NEW DELHI: India doesn’t appear inclined for talks with Nepal on the Kalapani territorial dispute. A senior Indian official in Delhi told StratNews Global, “It’s not going to happen in the near future. It’s doubtful if these talks will be held.”
Nepal’s Prime Minister KP Sharma Oli has been seeking foreign secretary level talks on the issue since November last year, but by passing a constitutional amendment in June, formally incorporating Kalapani, Lipulekh and Limpiyadhura into Nepal, he is seen to have closed the door on talks. India had described his move as a “unilateral act”, adding that “This artificial enlargement of claims is not based on historical fact or evidence and is not tenable.”
Add to that, Nepal seems intent on provoking India. On Thursday, The Kathmandu Post reported that the Nepali government had released a ‘reference book’ for students studying from classes IX to XII, detailing the border disputes between Nepal and India. The paper said the book had a six-page preface penned by Nepal’s Education Minister Giriraj Mani Pokharel, a former Maoist who, it says, “tries to explain how he campaigned 24 years back “to chase” the Indian Army away from Nepali territory”.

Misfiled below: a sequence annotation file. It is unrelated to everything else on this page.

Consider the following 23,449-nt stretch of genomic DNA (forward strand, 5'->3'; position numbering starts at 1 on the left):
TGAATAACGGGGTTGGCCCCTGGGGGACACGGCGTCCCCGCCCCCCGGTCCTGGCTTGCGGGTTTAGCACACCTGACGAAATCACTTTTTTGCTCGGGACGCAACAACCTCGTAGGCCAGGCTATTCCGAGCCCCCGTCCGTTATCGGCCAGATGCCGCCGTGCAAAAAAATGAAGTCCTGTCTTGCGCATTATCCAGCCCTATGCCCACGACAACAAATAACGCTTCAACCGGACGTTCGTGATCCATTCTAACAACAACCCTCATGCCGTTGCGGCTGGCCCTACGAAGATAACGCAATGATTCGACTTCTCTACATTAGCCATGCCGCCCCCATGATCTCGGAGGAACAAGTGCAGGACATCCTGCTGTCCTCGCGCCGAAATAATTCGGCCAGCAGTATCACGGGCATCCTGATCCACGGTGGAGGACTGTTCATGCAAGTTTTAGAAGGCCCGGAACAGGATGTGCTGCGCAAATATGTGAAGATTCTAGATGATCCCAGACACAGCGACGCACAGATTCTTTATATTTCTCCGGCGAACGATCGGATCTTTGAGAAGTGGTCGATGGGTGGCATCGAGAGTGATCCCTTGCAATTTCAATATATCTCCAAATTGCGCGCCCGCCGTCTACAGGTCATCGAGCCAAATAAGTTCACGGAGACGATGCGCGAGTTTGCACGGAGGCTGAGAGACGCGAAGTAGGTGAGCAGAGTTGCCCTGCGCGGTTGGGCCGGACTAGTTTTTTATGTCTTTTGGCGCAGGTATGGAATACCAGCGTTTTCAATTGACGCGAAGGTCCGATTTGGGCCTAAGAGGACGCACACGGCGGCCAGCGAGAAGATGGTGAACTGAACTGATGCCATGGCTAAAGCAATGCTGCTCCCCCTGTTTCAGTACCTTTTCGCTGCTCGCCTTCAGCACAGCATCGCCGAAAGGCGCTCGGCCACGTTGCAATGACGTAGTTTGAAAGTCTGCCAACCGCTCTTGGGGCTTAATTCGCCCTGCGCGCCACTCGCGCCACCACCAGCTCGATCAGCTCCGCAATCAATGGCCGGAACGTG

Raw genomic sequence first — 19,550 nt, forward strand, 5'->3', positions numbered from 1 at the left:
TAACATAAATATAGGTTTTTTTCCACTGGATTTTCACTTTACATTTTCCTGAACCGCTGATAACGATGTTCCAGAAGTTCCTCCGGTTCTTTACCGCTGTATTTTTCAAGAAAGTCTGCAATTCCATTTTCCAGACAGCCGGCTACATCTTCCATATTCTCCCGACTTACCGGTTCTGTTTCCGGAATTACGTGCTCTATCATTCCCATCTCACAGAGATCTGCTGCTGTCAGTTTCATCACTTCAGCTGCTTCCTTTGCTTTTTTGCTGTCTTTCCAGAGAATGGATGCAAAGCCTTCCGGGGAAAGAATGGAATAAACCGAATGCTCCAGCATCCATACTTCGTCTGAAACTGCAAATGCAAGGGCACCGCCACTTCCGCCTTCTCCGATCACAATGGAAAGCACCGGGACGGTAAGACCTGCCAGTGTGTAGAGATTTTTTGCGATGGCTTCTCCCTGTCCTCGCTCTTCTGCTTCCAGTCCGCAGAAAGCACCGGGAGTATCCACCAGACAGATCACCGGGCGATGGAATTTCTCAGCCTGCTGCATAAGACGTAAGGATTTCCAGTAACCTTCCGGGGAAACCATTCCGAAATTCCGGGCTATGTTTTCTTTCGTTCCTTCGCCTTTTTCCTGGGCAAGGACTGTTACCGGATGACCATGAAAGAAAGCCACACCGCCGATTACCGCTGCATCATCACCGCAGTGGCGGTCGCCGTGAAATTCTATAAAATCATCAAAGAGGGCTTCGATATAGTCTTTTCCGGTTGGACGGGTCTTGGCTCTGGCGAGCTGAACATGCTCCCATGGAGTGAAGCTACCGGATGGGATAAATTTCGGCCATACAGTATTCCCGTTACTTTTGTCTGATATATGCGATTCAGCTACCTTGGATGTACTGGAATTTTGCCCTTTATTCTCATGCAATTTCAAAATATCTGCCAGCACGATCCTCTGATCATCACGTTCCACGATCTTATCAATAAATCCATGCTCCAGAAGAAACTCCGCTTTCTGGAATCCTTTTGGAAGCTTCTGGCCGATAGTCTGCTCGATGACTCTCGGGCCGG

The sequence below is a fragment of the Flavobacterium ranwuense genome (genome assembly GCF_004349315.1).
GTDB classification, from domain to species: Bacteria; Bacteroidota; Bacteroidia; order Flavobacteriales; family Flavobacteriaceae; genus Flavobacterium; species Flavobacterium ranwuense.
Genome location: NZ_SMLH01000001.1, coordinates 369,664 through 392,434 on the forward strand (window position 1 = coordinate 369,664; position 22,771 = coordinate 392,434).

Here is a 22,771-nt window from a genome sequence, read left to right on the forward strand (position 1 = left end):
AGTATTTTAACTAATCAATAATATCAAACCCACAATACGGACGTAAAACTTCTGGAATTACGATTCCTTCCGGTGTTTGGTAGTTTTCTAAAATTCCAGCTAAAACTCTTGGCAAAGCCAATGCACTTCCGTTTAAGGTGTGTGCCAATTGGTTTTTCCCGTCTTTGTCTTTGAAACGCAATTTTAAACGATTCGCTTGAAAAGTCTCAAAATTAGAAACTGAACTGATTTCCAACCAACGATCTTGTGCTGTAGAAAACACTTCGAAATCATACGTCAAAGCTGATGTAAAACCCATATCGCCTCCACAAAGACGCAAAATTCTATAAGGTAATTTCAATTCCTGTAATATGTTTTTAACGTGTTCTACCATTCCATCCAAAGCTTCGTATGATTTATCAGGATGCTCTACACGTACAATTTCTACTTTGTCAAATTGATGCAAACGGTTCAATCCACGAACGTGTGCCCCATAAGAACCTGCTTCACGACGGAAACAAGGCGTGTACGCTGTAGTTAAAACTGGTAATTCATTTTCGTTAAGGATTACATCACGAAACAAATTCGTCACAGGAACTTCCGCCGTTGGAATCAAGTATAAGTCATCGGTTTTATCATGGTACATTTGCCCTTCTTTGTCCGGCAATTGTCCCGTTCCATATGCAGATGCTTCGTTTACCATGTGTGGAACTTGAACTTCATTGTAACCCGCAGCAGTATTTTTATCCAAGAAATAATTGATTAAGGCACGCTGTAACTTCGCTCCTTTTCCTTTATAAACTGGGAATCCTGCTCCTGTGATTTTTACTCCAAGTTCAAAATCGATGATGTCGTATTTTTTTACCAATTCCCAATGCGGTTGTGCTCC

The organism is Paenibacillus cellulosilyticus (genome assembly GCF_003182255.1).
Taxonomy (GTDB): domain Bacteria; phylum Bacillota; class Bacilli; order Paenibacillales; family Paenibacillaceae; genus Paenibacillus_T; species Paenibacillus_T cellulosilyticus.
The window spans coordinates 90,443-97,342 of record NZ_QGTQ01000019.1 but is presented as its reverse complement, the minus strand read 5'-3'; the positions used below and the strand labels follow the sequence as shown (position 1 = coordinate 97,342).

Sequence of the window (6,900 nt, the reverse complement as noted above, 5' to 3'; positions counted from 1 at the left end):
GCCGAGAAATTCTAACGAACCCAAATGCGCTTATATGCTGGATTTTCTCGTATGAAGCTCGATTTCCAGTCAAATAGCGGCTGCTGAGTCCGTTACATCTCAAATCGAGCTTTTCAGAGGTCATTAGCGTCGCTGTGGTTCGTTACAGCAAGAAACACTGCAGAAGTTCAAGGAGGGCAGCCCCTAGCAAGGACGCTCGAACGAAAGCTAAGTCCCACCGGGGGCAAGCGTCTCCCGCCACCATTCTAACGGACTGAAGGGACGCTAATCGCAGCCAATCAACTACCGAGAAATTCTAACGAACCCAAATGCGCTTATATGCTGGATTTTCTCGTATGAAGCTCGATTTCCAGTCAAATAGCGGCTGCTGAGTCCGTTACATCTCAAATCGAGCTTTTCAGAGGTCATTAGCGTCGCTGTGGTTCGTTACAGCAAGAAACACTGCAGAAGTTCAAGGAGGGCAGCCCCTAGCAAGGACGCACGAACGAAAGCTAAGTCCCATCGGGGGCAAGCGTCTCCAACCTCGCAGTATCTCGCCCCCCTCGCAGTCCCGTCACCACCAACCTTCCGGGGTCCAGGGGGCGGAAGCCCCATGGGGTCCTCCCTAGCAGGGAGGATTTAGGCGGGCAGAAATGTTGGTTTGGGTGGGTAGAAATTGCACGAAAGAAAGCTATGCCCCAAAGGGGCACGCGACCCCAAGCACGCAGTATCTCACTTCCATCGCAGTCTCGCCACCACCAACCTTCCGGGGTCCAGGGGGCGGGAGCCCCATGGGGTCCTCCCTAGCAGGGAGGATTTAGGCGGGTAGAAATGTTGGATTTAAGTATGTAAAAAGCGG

The Post also reported that on Page 27, the book claims Nepal has disputes with India in 24 of the 27 bordering districts. The Post quoted from the book, “Some incidents of land encroachment can be attributed to locals’ acts while others are due to deliberate and planned moves by India.”
The book has raised eye-brows among Nepal’s strategic analysts and former diplomats who questioned the wisdom of releasing it. In Delhi it showed up Oli as lacking sincerity, and intent on using India as leverage in his domestic politicking. Oli has been beating the ultra-nationalist drum to prevent his ouster by party rivals gunning for his job, but in the bargain, he appears to have seriously compromised his bridges with New Delhi.
But despite the frostiness in ties, the two sides continue to work around it. They even held their first high-level meeting in August to assess the progress of various India-assisted infrastructure projects in the Himalayan nation. India also handed over 2,000 vials of Remdesivir to Nepal earlier this week as part of its continuing assistance to help it battle the Covid19 pandemic.
And on Thursday, PM Oli greeted PM Narendra Modi on his birthday via Twitter and said, “Look forward to working closely to deepen and widen friendly ties and partnership between our two countries.”